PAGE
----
Photo: Alex Wong/Getty Images

After Iran's launch of more than a dozen ballistic missiles last night at U.S. forces in Iraq, an initial search found zero American casualties, U.S. officials said.

Why it matters: Experts see that aftermath as a best-case scenario for de-escalation despite the fact that President Trump drew the brightest red line of his presidency when he tweeted a warning Saturday to Iran about hitting "American assets."

  • The lack of casualties could provide an off-ramp for Trump to declare victory and say the Iranians couldn't touch the U.S.
  • Iranians could claim they defended their honor.
  • Then everyone could walk away, and de-escalate.

A Pentagon statement on the strikes said: "It is clear that these missiles were launched from Iran and targeted at least two Iraqi military bases hosting U.S. military and coalition personnel at Al-Assad and Irbil."

  • Trump tweeted Saturday that "if Iran strikes any Americans, or American assets," the U.S. had targeted 52 Iranian sites that could be hit "VERY FAST AND VERY HARD."

The latest on Iran's retaliatory strike, via AP:

  • U.S. embassies and consulates from Asia to Africa and Europe issued security alerts for Americans.
  • The FAA warned of a “potential for miscalculation or mis-identification” for civilian aircraft in the Persian Gulf amid in an emergency flight restriction.
  • A Ukrainian airliner later burst into flames shortly after takeoff from Tehran, but officials said they believe a mechanical issue caused the crash, which occurred just hours after Iran's retaliatory strike.

Trump, who'll address the nation this morning, tweeted: "All is well!"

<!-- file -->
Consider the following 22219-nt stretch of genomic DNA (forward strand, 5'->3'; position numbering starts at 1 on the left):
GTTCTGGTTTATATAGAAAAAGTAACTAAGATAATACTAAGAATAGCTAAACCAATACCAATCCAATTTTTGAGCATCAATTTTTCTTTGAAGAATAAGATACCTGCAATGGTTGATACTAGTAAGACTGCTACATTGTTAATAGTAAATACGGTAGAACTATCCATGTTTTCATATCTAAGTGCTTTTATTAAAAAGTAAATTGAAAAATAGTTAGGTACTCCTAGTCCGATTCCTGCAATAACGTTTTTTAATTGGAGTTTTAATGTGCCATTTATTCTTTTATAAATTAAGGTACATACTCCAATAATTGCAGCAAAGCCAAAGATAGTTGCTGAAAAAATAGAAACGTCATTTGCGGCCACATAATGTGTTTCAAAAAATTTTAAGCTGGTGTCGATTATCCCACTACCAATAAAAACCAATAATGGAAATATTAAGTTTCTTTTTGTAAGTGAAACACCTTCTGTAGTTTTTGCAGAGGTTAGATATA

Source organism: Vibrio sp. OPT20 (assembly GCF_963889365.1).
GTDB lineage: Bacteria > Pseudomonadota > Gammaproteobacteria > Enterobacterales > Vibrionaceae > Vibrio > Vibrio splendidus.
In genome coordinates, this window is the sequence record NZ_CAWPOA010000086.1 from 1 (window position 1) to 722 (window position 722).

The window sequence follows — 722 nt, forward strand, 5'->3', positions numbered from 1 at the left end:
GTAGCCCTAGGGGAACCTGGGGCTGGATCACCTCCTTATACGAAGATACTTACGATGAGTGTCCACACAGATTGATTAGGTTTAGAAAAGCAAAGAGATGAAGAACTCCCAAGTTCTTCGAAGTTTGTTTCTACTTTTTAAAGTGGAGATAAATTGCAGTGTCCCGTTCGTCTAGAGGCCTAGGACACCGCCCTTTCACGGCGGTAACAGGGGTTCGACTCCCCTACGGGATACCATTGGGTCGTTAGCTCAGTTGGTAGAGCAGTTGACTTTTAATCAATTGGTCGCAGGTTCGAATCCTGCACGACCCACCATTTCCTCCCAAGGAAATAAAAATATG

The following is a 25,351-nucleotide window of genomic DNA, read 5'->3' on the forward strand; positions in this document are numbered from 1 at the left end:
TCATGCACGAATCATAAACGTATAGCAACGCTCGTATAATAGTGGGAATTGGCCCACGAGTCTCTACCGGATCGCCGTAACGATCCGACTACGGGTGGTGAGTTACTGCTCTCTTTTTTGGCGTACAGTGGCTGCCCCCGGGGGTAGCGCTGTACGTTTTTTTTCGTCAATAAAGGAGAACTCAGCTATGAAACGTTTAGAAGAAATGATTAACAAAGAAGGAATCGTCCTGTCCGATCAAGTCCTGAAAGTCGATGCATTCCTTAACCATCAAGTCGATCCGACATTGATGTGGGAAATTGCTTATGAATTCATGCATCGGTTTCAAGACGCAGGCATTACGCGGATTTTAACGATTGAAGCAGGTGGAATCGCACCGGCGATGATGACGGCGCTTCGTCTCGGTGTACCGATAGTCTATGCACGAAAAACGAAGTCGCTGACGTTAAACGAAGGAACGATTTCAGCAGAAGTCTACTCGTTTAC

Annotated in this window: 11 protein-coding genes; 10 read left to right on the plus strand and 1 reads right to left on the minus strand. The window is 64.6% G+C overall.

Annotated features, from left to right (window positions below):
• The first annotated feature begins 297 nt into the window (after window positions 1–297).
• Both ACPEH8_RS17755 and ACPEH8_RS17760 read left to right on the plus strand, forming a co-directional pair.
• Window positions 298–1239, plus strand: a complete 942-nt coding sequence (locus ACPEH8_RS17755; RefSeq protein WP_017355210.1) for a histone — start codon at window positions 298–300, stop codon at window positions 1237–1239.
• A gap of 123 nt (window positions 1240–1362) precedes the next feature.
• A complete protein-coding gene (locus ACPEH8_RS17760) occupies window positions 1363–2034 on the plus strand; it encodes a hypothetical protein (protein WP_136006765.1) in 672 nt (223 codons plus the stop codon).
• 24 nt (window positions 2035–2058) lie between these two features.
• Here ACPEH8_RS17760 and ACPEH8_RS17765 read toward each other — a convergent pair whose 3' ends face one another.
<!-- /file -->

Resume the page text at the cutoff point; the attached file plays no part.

• "Assessment of casualties & damages taking place now. So far, so good!"
  • "We have the most powerful and well equipped military anywhere in the world, by far!"

A hopeful signal from Iranian Foreign Minister Mohammad Javad Zarif, who tweeted: "Iran took & concluded proportionate measures in self-defense ... We do not seek escalation or war, but will defend ourselves against any aggression."

  • Between the lines: "Concluded" is the key word.

Go deeper:

Go deeper

2 hours ago - World

China-Iran deal envisions massive investments from Beijing

Illustration: Aïda Amer/Axios

China and Iran have negotiated a deal that would see massive investments flow into Iran, oil flow out, and collaboration increase on defense and intelligence.

Why it matters: If the proposals become reality, Chinese cash, telecom infrastructure, railways and ports could offer new life to Iran’s sanctions-choked economy — or, critics fear, leave it inescapably beholden to Beijing.

Updated 2 hours ago - Politics & Policy

Coronavirus dashboard

Illustration: Aïda Amer/Axios

  1. Global: Total confirmed cases as of 7 p.m. ET: 13,048,249 — Total deaths: 571,685 — Total recoveries — 7,215,865Map.
  2. U.S.: Total confirmed cases as of 7 p.m. ET: 3,353,348— Total deaths: 135,524 — Total recoveries: 1,031,856 — Total tested: 40,282,176Map.
  3. World: WHO head: There will be no return to the "old normal" for foreseeable future — Hong Kong Disneyland closing due to surge.
  4. States: Houston mayor calls for two-week shutdownCalifornia orders sweeping rollback of open businesses — Cuomo says New York will use formula to determine if reopening schools is safe.
  5. Education: Los Angeles schools' move to online learning could be a nationwide tipping point.

House Judiciary Committee releases transcript of Geoffrey Berman testimony

Geoffrey Berman. Photo: Alex Wong/Getty Images

The House Judiciary Committee on Monday released the transcript of its closed-door interview with Geoffrey Berman, the former top federal prosecutor in Manhattan who was forced out by Attorney General Bill Barr last month.

Why it matters: House Democrats have seized on Berman's testimony, in which he claimed the attorney general sought to "entice" him into resigning so that he could be replaced by SEC chairman Jay Clayton, to bolster allegations that the Justice Department has been politicized under Barr.